When I was broke, I had few options. Simple as that. When the person I was married to beat me up, I could not pay to stay in a motel so had to stay in a shelter that hosted almost as much daily threat. When the disability office cut off my payments due to an office error, I couldn’t pay my rent so I had to sleep outside.
But these were the very scenarios that drove me to get cash.
First, I thought: I will save up $700 so that when the disability office inadvertently cuts me off, I can still pay my rent while they take their month to sort it out. Later I thought, “If I save up $3000, I can leave a job whenever I need to.” And on it went. Up and up I saved!
I bought a house.
I sold the house and began investing.
I built and sold projects.
Up and up and up.
Today, my highest priority is my son’s health. I live in Canada, where I’m told health care is universal, excellent, and free. Are we sure?
Following is just one instance of what happened to us. Warning: This account may trigger women who have experienced birth trauma. For those who wish to skip the account, I have put it in quotes so you can easily jump to the closing of this post. Women who have experienced birth trauma, feel free to ask me about resources for healing.
Mothers urged me not to give birth in my mid-size city’s hospital, and to instead drive two and half hours to another one. I thought that was crazy: I didn’t have a car and, even if I did, I sure as heck wasn’t going to take a road trip once labour started! My child came early, so even if I’d planned for a birth elsewhere, it wasn’t going to happen.
After four days of emergency bed rest in the hospital, it was clear I wasn’t going to manage to keep the baby in the additional two days the hospital had hoped I might. Nonetheless, the doctor had to order the attending nurse three times to check my labour progress, as she was refusing to.
When she finally did, I was hurried to the birthing room, where I was subsequently left alone for most of my major labour, peeing everywhere, sick to my stomach, so afraid, in so much pain. I couldn’t physically reach a phone nor the call button.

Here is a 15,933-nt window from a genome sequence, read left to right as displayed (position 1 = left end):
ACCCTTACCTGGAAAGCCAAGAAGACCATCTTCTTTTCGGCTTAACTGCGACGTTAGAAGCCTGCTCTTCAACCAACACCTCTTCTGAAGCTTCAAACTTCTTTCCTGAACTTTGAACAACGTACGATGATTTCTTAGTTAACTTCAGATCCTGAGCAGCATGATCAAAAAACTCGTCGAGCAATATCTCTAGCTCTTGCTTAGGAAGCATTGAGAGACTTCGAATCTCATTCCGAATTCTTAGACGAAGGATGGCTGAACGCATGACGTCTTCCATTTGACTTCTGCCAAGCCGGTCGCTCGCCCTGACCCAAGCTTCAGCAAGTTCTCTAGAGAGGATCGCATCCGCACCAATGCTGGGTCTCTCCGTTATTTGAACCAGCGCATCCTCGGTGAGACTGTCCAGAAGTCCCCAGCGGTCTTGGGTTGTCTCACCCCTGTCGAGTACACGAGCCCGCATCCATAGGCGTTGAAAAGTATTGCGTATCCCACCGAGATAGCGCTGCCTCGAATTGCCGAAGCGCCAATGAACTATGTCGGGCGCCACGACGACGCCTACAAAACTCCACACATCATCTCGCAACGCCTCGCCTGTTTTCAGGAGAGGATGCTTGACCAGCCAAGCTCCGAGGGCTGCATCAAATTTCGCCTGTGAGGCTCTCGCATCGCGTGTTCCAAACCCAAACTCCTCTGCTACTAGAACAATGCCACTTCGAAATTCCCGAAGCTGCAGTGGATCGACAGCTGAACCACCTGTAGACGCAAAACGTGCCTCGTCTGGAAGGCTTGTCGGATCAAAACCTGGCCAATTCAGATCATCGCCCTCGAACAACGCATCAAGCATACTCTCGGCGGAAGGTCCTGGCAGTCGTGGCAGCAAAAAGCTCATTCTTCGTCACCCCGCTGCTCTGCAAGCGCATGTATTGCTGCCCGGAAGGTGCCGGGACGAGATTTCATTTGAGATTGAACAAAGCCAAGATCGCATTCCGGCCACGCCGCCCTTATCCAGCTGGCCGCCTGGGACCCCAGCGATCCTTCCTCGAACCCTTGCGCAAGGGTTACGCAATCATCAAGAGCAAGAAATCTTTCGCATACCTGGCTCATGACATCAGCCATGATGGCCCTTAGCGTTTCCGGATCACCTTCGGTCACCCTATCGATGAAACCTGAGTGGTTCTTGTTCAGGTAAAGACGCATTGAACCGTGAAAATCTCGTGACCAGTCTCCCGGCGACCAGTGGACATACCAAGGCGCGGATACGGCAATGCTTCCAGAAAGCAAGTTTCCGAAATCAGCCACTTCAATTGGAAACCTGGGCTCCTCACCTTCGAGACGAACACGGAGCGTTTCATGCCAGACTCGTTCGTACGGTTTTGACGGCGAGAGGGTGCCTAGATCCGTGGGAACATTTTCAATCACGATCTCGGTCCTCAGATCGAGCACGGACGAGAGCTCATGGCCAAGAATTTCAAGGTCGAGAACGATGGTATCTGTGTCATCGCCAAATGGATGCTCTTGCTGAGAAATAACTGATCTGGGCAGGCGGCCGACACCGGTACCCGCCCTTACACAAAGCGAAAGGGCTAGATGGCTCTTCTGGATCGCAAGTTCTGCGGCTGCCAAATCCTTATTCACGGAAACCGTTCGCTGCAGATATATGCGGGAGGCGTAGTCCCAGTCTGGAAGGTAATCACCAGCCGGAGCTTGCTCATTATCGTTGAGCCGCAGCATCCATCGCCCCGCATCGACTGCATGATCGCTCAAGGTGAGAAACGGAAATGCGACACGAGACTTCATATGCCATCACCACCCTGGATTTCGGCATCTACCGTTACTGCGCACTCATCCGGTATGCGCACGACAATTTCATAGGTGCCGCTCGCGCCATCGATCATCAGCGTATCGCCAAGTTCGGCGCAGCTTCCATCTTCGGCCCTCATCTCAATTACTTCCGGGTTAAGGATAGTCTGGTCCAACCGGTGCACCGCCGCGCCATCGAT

After some hours, a nurse finally came in. I begged her to call my doula, my friend, a (different) nurse, someone. She refused, said I could call someone later. She never got closer than the doorway. Her final words to me? “You have no right to bring a premature baby into the world.” She turned and exited.
In the morning, my friend arrived, stricken to find my condition. The team soon followed and my baby was born. Presumably for sound medical reasons, they whisked him away to the NICU, put in tubes, brought in scanners. I was so grateful he was receiving care…because for three days I was left to believe he was at risk of dying.
When I finally got brave enough to ask his chances, only then did one explain he was “fine” and would absolutely be living. Oh! No one had spoken to me about any of his being or care, and when I’d previously asked questions, I was waved off and told I had to “wait” or to ask the doctor, who I never saw.
They did not let me nurse him, change him, or bathe him. The nurses did that, allowing me only to watch from a distance. Like all the other NICU parents, I was not allowed to stay with him. Every day I went home alone, pumped, brought the milk up, watch him be all alone in the cot, watch them ignore him crying “because he’s fine” and because they wanted to chat with each other about TV shows.
They said I couldn’t hold him “because it interferes with deep sleep and deep sleep is required for his brain to develop.” It was only later that I learned about kangaroo care, the strong benefits of skin-to-skin care, that what they had said was bullshit. They claimed he was physically unable to nurse, and that therefore I was not allowed to try.